Timothy

Philippians  •  Sermon  •  Submitted   •  Presented   •  34:49
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We have but one life to live. Are you living a life worthy of the Gospel message? Are you seeking first the kingdom of God or the kingdom of self? While Christ is the ultimate example to emulate, we need people like Timothy whose light shines brightly because he puts God first and then looks out for the interests of others.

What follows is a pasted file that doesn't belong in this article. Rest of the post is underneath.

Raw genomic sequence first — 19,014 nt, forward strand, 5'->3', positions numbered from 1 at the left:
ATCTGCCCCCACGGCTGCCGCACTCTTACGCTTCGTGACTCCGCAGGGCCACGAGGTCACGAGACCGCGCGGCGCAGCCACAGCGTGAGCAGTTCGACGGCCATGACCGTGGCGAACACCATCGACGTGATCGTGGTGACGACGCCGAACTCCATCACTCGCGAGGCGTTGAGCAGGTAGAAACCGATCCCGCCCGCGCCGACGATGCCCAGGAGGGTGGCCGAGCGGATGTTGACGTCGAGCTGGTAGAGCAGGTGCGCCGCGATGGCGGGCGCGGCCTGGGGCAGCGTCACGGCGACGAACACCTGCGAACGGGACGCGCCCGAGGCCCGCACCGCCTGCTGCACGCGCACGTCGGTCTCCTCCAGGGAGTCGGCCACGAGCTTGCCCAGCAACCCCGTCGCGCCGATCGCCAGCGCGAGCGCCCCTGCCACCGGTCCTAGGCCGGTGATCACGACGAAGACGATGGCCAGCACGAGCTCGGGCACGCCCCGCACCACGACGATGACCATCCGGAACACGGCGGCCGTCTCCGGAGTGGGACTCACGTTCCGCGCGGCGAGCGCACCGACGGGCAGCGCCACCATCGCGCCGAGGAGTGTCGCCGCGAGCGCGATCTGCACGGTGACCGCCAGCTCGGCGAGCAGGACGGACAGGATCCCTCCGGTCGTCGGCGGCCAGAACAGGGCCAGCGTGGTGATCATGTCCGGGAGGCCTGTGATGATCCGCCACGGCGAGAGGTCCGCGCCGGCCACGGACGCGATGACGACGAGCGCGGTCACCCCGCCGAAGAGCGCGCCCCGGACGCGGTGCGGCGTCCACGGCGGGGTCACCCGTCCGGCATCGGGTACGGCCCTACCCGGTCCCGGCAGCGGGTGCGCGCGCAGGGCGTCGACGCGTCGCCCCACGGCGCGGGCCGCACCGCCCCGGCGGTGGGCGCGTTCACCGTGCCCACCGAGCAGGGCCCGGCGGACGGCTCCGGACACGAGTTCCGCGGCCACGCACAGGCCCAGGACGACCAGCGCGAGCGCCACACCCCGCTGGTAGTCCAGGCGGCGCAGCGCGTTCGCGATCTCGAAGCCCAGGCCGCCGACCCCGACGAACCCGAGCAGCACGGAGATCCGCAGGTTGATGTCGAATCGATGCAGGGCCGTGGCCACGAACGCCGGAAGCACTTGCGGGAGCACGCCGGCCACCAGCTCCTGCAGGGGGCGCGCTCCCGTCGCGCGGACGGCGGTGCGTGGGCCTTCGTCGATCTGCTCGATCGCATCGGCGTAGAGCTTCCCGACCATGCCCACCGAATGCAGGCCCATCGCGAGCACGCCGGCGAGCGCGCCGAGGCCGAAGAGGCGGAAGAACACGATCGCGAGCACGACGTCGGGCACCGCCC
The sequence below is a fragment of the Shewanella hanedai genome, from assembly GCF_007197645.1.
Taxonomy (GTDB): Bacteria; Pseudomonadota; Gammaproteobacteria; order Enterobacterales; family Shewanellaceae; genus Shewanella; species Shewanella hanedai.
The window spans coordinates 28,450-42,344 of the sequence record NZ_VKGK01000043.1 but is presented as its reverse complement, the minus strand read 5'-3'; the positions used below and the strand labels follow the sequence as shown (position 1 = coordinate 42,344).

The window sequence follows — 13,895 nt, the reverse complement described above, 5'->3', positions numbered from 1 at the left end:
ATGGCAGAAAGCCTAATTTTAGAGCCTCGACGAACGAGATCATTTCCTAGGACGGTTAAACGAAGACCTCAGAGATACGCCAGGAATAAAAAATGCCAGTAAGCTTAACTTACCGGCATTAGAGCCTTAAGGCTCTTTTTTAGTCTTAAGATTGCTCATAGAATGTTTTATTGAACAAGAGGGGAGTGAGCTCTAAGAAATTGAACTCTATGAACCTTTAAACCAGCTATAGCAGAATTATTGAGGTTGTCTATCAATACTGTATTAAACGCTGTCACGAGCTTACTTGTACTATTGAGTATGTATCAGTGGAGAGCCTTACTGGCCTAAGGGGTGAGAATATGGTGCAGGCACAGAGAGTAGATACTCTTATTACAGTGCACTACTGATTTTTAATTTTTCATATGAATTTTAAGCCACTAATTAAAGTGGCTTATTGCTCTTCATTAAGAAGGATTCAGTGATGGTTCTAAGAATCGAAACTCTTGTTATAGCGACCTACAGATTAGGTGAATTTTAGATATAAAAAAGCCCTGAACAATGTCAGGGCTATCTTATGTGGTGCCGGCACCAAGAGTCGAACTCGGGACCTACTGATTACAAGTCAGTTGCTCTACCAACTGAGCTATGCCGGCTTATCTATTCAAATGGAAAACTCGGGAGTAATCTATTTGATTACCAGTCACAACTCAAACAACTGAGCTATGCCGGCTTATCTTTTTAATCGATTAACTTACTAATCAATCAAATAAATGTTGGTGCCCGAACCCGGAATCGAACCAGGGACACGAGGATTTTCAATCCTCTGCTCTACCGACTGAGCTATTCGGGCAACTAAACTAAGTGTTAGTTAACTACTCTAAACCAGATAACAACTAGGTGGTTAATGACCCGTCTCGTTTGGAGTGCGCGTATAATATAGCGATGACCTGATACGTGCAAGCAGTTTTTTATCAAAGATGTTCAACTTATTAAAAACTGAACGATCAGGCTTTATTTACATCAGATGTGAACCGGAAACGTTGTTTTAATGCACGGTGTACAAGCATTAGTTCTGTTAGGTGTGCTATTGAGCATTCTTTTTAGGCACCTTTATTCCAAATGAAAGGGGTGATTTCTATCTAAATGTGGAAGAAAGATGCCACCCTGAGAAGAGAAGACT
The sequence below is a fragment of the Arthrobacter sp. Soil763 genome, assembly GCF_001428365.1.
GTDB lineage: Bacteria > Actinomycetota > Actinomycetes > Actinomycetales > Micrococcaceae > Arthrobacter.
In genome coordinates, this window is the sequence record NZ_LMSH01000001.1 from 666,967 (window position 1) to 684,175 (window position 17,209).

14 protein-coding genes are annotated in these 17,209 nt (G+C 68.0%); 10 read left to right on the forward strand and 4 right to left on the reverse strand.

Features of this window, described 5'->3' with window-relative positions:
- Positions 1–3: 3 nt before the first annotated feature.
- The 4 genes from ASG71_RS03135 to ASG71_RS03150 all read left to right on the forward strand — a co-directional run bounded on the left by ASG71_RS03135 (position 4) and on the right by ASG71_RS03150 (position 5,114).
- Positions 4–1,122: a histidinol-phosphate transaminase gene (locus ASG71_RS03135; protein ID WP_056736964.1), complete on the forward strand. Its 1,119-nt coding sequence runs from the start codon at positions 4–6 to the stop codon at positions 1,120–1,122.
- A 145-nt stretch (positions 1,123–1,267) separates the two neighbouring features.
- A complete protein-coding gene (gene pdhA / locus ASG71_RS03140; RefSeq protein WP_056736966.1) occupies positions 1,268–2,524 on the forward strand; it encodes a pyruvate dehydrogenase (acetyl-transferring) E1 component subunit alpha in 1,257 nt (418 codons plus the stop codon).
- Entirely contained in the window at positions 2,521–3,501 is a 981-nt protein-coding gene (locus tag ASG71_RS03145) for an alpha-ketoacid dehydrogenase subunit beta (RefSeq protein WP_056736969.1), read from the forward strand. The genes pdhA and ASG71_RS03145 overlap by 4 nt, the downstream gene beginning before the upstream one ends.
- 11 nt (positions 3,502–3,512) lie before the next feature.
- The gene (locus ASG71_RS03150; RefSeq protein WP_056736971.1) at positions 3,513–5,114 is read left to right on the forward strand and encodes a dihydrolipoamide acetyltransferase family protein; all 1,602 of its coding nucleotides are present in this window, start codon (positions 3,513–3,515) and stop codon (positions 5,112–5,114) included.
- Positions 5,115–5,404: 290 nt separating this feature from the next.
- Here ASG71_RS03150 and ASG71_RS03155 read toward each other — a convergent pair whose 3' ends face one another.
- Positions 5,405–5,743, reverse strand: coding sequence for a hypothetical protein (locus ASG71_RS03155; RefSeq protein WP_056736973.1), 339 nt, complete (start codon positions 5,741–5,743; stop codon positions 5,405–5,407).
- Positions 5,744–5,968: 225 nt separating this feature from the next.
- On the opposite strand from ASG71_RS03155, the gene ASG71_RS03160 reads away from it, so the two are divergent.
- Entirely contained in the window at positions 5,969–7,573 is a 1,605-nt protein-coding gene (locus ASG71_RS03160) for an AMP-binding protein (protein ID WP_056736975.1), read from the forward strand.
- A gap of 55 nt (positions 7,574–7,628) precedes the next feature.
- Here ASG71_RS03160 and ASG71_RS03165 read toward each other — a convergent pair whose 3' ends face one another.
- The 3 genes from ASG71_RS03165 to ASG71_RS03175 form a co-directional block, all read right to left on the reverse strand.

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A Living Example: Timothy Philippians 2:19-24 Online Sermon: http://www.mckeesfamily.com/?page_id=3567 After having described in a hymn the ultimate example of what it meant to be a humble, obedient servant who looks out for the interests of others; Paul now gave two examples of co-workers who he believed were living their lives worthy of the Gospel of Christ.1 The first co-worker to be mentioned was Timothy. He was a native of Lystra, a third generation Christian whom Apostle Paul viewed as a “follow worker” (Romans 16:21; 1 Thessalonians 3:2), a “brother” (2 Corinthians 1:1; 1 Thessalonians 3:2), a “bond-servant” (1:1), a “beloved faithful child in the Lord” (1 Corinthians 4:17), “coequal in the Lord’s work” (1 Corinthians 16:10; 1 Thessalonians 3:2); and above all his dear and “cherished son” (1 Timothy 1:2; 2 Timothy 1:2).2 Paul told the Philippians, “I hope in the Lord Jesus to send Timothy to you soon, that I also may be cheered when I receive news about you” (2:19). Timothy had likely joined Paul in Rome and was “available to be sent out as his messenger.”3 Paul’s hope was to send him soon, but that decision would not “rest on a human calculation of release and freedom” 4 but on the pleasure of the divine will of the Lord!5 Paul who loved (1:8), had confidence in (2:24) and rejoiced in the Lord (3:3; 4:10); would stand firm (4:1) and wait upon the Lord until He gave the command to proceed,6 even though such a delay would greatly disappoint the Philippians!7 If it was the Lord’s will Paul would send Timothy for a “twofold purpose”8 to Philippi and back. First, Paul wanted the 1 R. Kent Hughes, Philippians: The Fellowship of the Gospel, Preaching the Word (Wheaton, IL: Crossway Books, 2007), 106. 5 2 6 Cliff Kvidahl, “Timothy,” ed. John D. Barry et al., The Lexham Bible Dictionary (Bellingham, WA: Lexham Press, 2016). 3 F. F. Bruce, Philippians, Understanding the Bible Commentary Series (Peabody, MA: Baker Books, 2011), 92. 4 Ralph P. Martin, Philippians: An Introduction and Commentary, vol. 11, Tyndale New Testament Commentaries (Downers Grove, IL: InterVarsity Press, 1987), 131. 1|P age Paul Barnett, Philippians & Philemon: Joy in the Lord, ed. Paul Barnett, Reading the Bible Today Series (Sydney, South NSW: Aquila Press, 2016), 77. Homer A. Kent Jr., “Philippians,” in The Expositor’s Bible Commentary: Ephesians through Philemon, ed. Frank E. Gaebelein, vol. 11 (Grand Rapids, MI: Zondervan Publishing House, 1981), 131. 7 Paul Barnett, Philippians & Philemon: Joy in the Lord, ed. Paul Barnett, Reading the Bible Today Series (Sydney, South NSW: Aquila Press, 2016), 73. 8 Peter Thomas O’Brien, The Epistle to the Philippians: A Commentary on the Greek Text, New International Greek Testament Commentary (Grand Rapids, MI: Eerdmans, 1991), 317. Philippians to know his “personal sense of well-being”9 was one that was filled with joy because he was confident, he would remain steadfast in the faith and true to the Gospel of Christ (1:19-20) when in court in front of Caesar. And second, Timothy would not only further “instruct, correct, and edify the church during his stay”10 but also Paul was confident he would return with a favorable report that the Philippians were working out their salvation by being “united in heart and purpose”11 and were putting the interests of one another above that of their own! Reflection. Paul was not willing to send Timothy to Philippi until it was the will of the Lord to do so. When you make decisions are they “yours” or the Lord’s will? If the Lord said “NO” to something, you really wanted to do would you not only refuse to do it but also wait for His path and clear direction in your life? Showing Genuine Concern 9 G. Walter Hansen, The Letter to the Philippians, The Pillar New Testament Commentary (Grand Rapids, MI; Nottingham, England: William B. Eerdmans Publishing Company, 2009), 193–194. 10 Robert Rainy, “The Epistle to the Philippians,” in The Expositor’s Bible: Ephesians to Revelation, ed. W. Robertson Nicoll, vol. 6, Expositor’s Bible (Hartford, CT: S.S. Scranton Co., 1903), 144. Even though Timothy was well-known to the Philippians,12 in the next few verses Paul gave them three reasons why Timothy was chosen to be Paul’s ambassador. First, Paul told the Philippians Timothy was chosen because “he had no one else like him, who will show genuine concern for your welfare” (2:20). “It was not so much the spiritual gifts of Timothy that the apostle has in view, though 13 their presence is not denied,” but both Timothy and Paul were of “equal soul” of the same mind, and kindred spirit.14 Paul had complete confidence in his younger partner15 and son in the Gospel that his love for Christ and for his spiritual father16 would compel Timothy to give not only comfort but also provide a “living example” of what it meant to have genuine concern for 13 Peter Thomas O’Brien, The Epistle to the Philippians: A Commentary on the Greek Text, New International Greek Testament Commentary (Grand Rapids, MI: Eerdmans, 1991), 319. 14 G. Walter Hansen, The Letter to the Philippians, The Pillar New Testament Commentary (Grand Rapids, MI; Nottingham, England: William B. Eerdmans Publishing Company, 2009), 194. 15 11 F. F. Bruce, Philippians, Understanding the Bible Commentary Series (Peabody, MA: Baker Books, 2011), 91. Homer A. Kent Jr., “Philippians,” in The Expositor’s Bible Commentary: Ephesians through Philemon, ed. Frank E. Gaebelein, vol. 11 (Grand Rapids, MI: Zondervan Publishing House, 1981), 132. 12 16 Gordon D. Fee, Philippians, vol. 11, The IVP New Testament Commentary Series (Westmont, IL: IVP Academic, 1999), 116. 2|P age H. D. M. Spence-Jones, ed., Philippians, The Pulpit Commentary (London; New York: Funk & Wagnalls Company, 1909), 63. the interests of others! While Paul had other partners in ministry,17 he also chose Timothy because no one else had quite the same genuine, deep love for the Philippians and desire to help them get rid of disunity problems and stand firm “in the one Spirit in the face of opposition (1:27-30)!”18 Like Paul, Timothy was a “compassionate servant” who deeply loved Christ and His church at Philippi! Reflection. Do you love the members of your church so much that you are willing to put their needs above those of your own? Upon close examination of your words, attitude, and deeds; would others testify that you genuinely love them with all your heart? Focusing on the Will of Christ Paul had no doubt that his son Timothy had the pastoral heart19 needed to deal with the selfcenteredness and vain conceit that was inflicting great wounds upon church unity at Philippi. And even though Timothy was known to be timid, Paul was confident that his son would not be anxious20 in the face of both internal and external persecution but as a seasoned veteran would once again prove to be able to handle the most delicate of missions with the grace and power of the Lord whom He fearfully and wonderfully served! 17 H. D. M. Spence-Jones, ed., Philippians, The Pulpit Commentary (London; New York: Funk & Wagnalls Company, 1909), 63. 18 Gordon D. Fee, Philippians, vol. 11, The IVP New Testament Commentary Series (Westmont, IL: IVP Academic, 1999), 116. 19 Robert Rainy, “The Epistle to the Philippians,” in The Expositor’s Bible: Ephesians to Revelation, ed. W. Robertson Nicoll, vol. 6, Expositor’s Bible (Hartford, CT: S.S. Scranton Co., 1903), 144. 3|P age The second reason Paul chose Timothy was because he was not like everyone else who merely “looked out for their own interests, not those of Jesus Christ” (2:21)! As Paul wrote this letter in a dungy prison, chained to a Roman guard; he likely thought of many people he could have sent but to Philippi but were excluded from his list of possible candidates. When Paul stated “everyone,” i.e., the “whole lot of his associates,” 21 looks out for their own interests” he was unlikely referring Epaphroditus, Luke, or Aristarchus22 but instead those who “preached Christ out of envy, rivalry, and selfish ambition (1:15- 20 G. Walter Hansen, The Letter to the Philippians, The Pillar New Testament Commentary (Grand Rapids, MI; Nottingham, England: William B. Eerdmans Publishing Company, 2009), 195. 21 Gordon D. Fee, Philippians, vol. 11, The IVP New Testament Commentary Series (Westmont, IL: IVP Academic, 1999), 117. 22 Homer A. Kent Jr., “Philippians,” in The Expositor’s Bible Commentary: Ephesians through Philemon, ed. Frank E. Gaebelein, vol. 11 (Grand Rapids, MI: Zondervan Publishing House, 1981), 132. 17).23 It is possible that Paul asked other colleagues to go to Philippi and they refused his request because they were simply too “busy” with their own self-appointed ministry goals!24 “What a strange irony—that the gospel could become the occasion for a profound self-absorption. We do live in an age of unprecedented self, of weightless souls consumed with their own gravity.”25 As Dietrich Bonhoeffer wrote, “We must be ready to allow ourselves to be interrupted by God. God will be constantly crossing our paths and cancelling our plans by sending us people with claims and petitions.” 26 How one handles these “interruptions,” i.e., God’s will for one’s life; clearly reflects our motivation, to serve our or God’s agenda. of the other people, and to give himself to a fatiguing journey and to the resolving of person quarrels in the Philippian church.”27 Paul was confident that Timothy’s motive to serve was not to seek the admiration of the Philippians28 but instead was to seek the interests of Jesus Christ who wanted His church to be steadfast in the faith and unified as one body under His headship! “Jesus in His preaching called upon His hearers to seek God and His kingdom first, that is, to put their whole life under God’s rule (Mt. 6:33; cf. 7:7–8; Lk. 11:9–10, etc.).”29 Since this was Timothy’s primary motivation of service, not selfish ambition, in Paul’s mind he was the perfect ministry partner to send because he emulated Christ’s humble obedience to God’s will and would give the Lord all the credit! Paul chose Timothy not only because he was his spiritual son and partner in the Gospel but also because he could “find no one like him” who was genuinely “anxious to promote the welfare Reflection. What kind of ministry servant to the Lord do you want to be? Are you seeking first the kingdom of God or the 23 26 G. Walter Hansen, The Letter to the Philippians, The Pillar New Testament Commentary (Grand Rapids, MI; Nottingham, England: William B. Eerdmans Publishing Company, 2009), 195. 24 G. Walter Hansen, The Letter to the Philippians, The Pillar New Testament Commentary (Grand Rapids, MI; Nottingham, England: William B. Eerdmans Publishing Company, 2009), 195. 25 R. Kent Hughes, Philippians: The Fellowship of the Gospel, Preaching the Word (Wheaton, IL: Crossway Books, 2007), 109. R. Kent Hughes, Philippians: The Fellowship of the Gospel, Preaching the Word (Wheaton, IL: Crossway Books, 2007), 109. 27 Ralph P. Martin, Philippians: An Introduction and Commentary, vol. 11, Tyndale New Testament Commentaries (Downers Grove, IL: InterVarsity Press, 1987), 134. 28 Tony Merida and Francis Chan, Exalting Jesus in Philippians, ed. David Platt, Daniel L. Akin, and Tony Merida, Christ-Centered Exposition Commentary (Nashville, TN: Holman Reference, 2016), 121. 29 Peter Thomas O’Brien, The Epistle to the Philippians: A Commentary on the Greek Text, New International Greek Testament Commentary (Grand Rapids, MI: Eerdmans, 1991), 322. 4|P age kingdom of self? Are you willing to drop your agenda the moment Christ calls you to a new one? Are you willing to serve the Lord even if no one notices or comments on your hard work? Working with Others The final reason why Paul chose Timothy was because in Paul’s words, “he proved himself, because as a son with his father he served me in the work of the Gospel” (2:22). It was not just because Paul was instrumental in Timothy’s conversion at the tender age of fifteen30 or the fact that Timothy co-authored so many of his letters;31 but the fact that Timothy had “proven his character”32 to be one that was trustworthy and fully devoted to being Paul’s partner in the Gospel of Christ. “Timothy was there when Lydia, a seller of purple, became the first convert on the soil of Europe. He had witnessed the baptism of her and 30 Alfred Plummer, “The Pastoral Epistles,” in The Expositor’s Bible: Ephesians to Revelation, ed. W. Robertson Nicoll, vol. 6, Expositor’s Bible (Hartford, CT: S.S. Scranton Co., 1903), 392. 31 Mark Allen Powell, “Introducing the New Testament: A Historical, Literary, and Theological Survey (Grand Rapids, MI, Baker Academic), 401. 32 Clinton E. Arnold, Zondervan Illustrated Bible Backgrounds Commentary: Romans to Philemon., vol. 3 (Grand Rapids, MI: Zondervan, 2002), 358. 33 R. Kent Hughes, Philippians: The Fellowship of the Gospel, Preaching the Word (Wheaton, IL: Crossway Books, 2007), 109. 34 R. Kent Hughes, Philippians: The Fellowship of the Gospel, Preaching the Word (Wheaton, IL: Crossway Books, 2007), 110. 5|P age her entire household.”33 Under the apprenticeship model Timothy learned much from Paul “by overserving, listening to instruction, and doing.”34 “Together they had served Christ for the furtherance of the gospel, beginning with Paul’s second missionary journey more than ten years earlier.”35 While Timothy “fulfilled his filial duty by honoring and obeying”36 the Apostle to the Gentiles, Paul did not see Timothy as a subordinate to but a spiritual son whom he deeply loved and saw as his co-equal partner in the Lord. They worked together as “slaves in Christ” (1:1) through “the fire of testing and trial, advancing the Gospel in the midst of hardship (Acts 16:1, 3; 17:14).37 Paul had the utmost confidence in his beloved son Timothy38 because he had “put on the mind of Christ, towel of 35 Homer A. Kent Jr., “Philippians,” in The Expositor’s Bible Commentary: Ephesians through Philemon, ed. Frank E. Gaebelein, vol. 11 (Grand Rapids, MI: Zondervan Publishing House, 1981), 132–133. 36 G. Walter Hansen, The Letter to the Philippians, The Pillar New Testament Commentary (Grand Rapids, MI; Nottingham, England: William B. Eerdmans Publishing Company, 2009), 196. 37 Tony Merida and Francis Chan, Exalting Jesus in Philippians, ed. David Platt, Daniel L. Akin, and Tony Merida, Christ-Centered Exposition Commentary (Nashville, TN: Holman Reference, 2016), 121. 38 Alfred Plummer, “The Pastoral Epistles,” in The Expositor’s Bible: Ephesians to Revelation, ed. W. Robertson Nicoll, vol. 6, Expositor’s Bible (Hartford, CT: S.S. Scranton Co., 1903), 392. Christ and devoted his life to the church as the place to work out his and his fellow believer’s salvation with fear and trembling.”39 In a Greco-Roman world that only believed in quidpro-quo, Timothy’s faithful obedience to seek first the kingdom of God and devote his life to being a living example of humble service to the Lord made him truly like a shining star in the sky because he held onto and lived the words of life midst a warped and crooked generation (2:14-16). No wonder Paul chose Timothy to be his “selfless flesh-andblood example” 40 of living one’s life worthy of the Gospel! Reflection. Do you see others in ministry as co-partners and equals at the foot of the cross or do you see yourself as being better than others? Do you have someone in your life that you mentor that would say you are like family in the Lord? Do your words, thoughts, and deeds make you shine brightly in today’s fallen world? 39 R. Kent Hughes, Philippians: The Fellowship of the Gospel, Preaching the Word (Wheaton, IL: Crossway Books, 2007), 110. 40 R. Kent Hughes, Philippians: The Fellowship of the Gospel, Preaching the Word (Wheaton, IL: Crossway Books, 2007), 110. 6|P age Confidence in the Lord After having written why Timothy was a perfect candidate to be his ambassador and example of one living a life worthy of the Gospel, Paul once again reiterates his plans. First, he told the Philippians, “I hope, therefore, to send him (Timothy) as soon as I see how things go with me” (2:23). While we are not certain as to why Paul wanted to delay sending Timothy it was likely because Paul wanted to know first if he was to be “sentenced or set 41 free.” If he is sentenced to death then Timothy will act as Paul’s representative as one sent “in the Lord Jesus” to comfort and encourage the Philippians to remain steadfast in the faith, hold onto the word, and let their light shine. There is another likely reason why Paul delayed sending Timothy and that is he needed his spiritual son by his side to help comfort and encourage him in the face of an uncertain future!42 Paul 41 G. Walter Hansen, The Letter to the Philippians, The Pillar New Testament Commentary (Grand Rapids, MI; Nottingham, England: William B. Eerdmans Publishing Company, 2009), 198. 42 G. Walter Hansen, The Letter to the Philippians, The Pillar New Testament Commentary (Grand Rapids, MI; Nottingham, England: William B. Eerdmans Publishing Company, 2009), 198. could find “no one like Timothy” who immediately dropped his ministry plans and obeyed the will of God to help his partner and spiritual father in the faith! Though apostle Paul had no biological children of his own, he was like a father to Timothy who was his very own son. being released meant continuing being an apostle to the Gentiles) of those who love Him (Romans 8:28)! Do you have spiritual friends that serve Christ by taking care of your interests?43 You know the kind that are present, speak the truth, strengthen you in your weaknesses, pray for you, and support you with resources and hugs when needed?44 How rare it truly is to find someone in this “me generation” who truly places the interests of others above that of their own! To find a person who seeks first the kingdom of God and is genuinely concerned with obeying the will of the Lord by serving one another is truly a rare find! Though Paul was locked up in a Roman prison, chained to guards 24/7, and faced an unknown future; he remained steadfast in the faith, deeply in love, confident in and rejoicing in the Lord! Though he faced likely execution, Paul’s concern was not for himself but the Philippian church who were struggling to be like-minded, have the same love, being one in spirit and of one mind. Knowing that disunity in the church is often a landmine And second, Paul told the church of Philippi that he was “confident in the Lord that I myself will come soon” (2:24) and visit in person. Paul is not contradicting his prior statement that he was being “poured out like a drink offering” (2:17) and was likely to be executed but was experiencing “a change in his thoughts”45 and was now thinking that his release from prison would happen. Whether he be executed or released would not change the truth that Paul would always put his faith and trust in the Lord because he was confident the Lord always works for the good (being executed meant presence with the Lord and 43 Tony Merida and Francis Chan, Exalting Jesus in Philippians, ed. David Platt, Daniel L. Akin, and Tony Merida, Christ-Centered Exposition Commentary (Nashville, TN: Holman Reference, 2016), 122. Conclusion 44 Tony Merida and Francis Chan, Exalting Jesus in Philippians, ed. David Platt, Daniel L. Akin, and Tony Merida, Christ-Centered Exposition Commentary (Nashville, TN: Holman Reference, 2016), 122. 45 H. D. M. Spence-Jones, ed., Philippians, The Pulpit Commentary (London; New York: Funk & Wagnalls Company, 1909), 63. 7|P age to those trying to correct self-absorbed attitudes, Paul was left with the daunting question of who could he send to handle such delicate matters? Sadly, many of his colleagues were not willing and even some disqualified due to preaching Christ out of selfish ambition and vain conceit! We can relate to Paul’s dilemma for we too live in an age of unprecedented self, of weightless souls consumed by their own gravity. Thankfully, Paul had Timothy his beloved son! He provided an excellent example of a God-fearing, faithful servant of the Lord. If we are to aspire to be like another of course Christ is our first choice but occasionally the Lord shows us a person who puts His kingdom first by genuinely serving the interests of others! Like Timothy we must not see God’s will as interruptions in our lives but opportunities to willingly serve our Lord, Savior, and King. Such occasions are to be cherished for as we stand firmly with the word of God in our hearts and minds our actions will shine like stars in the sky to this warped and crooked generation! 8|P age